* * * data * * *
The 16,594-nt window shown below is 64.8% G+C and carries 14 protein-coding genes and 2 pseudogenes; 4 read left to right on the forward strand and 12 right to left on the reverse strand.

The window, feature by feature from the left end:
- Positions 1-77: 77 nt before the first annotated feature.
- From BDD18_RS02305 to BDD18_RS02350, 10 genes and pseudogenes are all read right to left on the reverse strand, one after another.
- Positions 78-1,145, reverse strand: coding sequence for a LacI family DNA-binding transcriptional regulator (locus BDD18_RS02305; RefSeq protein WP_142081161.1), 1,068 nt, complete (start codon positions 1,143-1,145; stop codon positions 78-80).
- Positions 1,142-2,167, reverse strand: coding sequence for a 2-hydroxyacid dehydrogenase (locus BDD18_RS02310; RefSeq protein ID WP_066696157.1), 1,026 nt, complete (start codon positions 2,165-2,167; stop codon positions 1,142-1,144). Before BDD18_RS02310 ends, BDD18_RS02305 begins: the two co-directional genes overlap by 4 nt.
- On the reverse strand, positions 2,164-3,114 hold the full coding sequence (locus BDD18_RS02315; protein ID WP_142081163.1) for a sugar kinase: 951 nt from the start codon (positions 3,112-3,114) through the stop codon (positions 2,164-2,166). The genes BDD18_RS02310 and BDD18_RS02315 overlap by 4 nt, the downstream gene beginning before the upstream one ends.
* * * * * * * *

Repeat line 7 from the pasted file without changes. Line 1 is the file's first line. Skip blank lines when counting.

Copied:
- On the reverse strand, positions 2,164-3,114 hold the full coding sequence (locus BDD18_RS02315; protein ID WP_142081163.1) for a sugar kinase: 951 nt from the start codon (positions 3,112-3,114) through the stop codon (positions 2,164-2,166). The genes BDD18_RS02310 and BDD18_RS02315 overlap by 4 nt, the downstream gene beginning before the upstream one ends.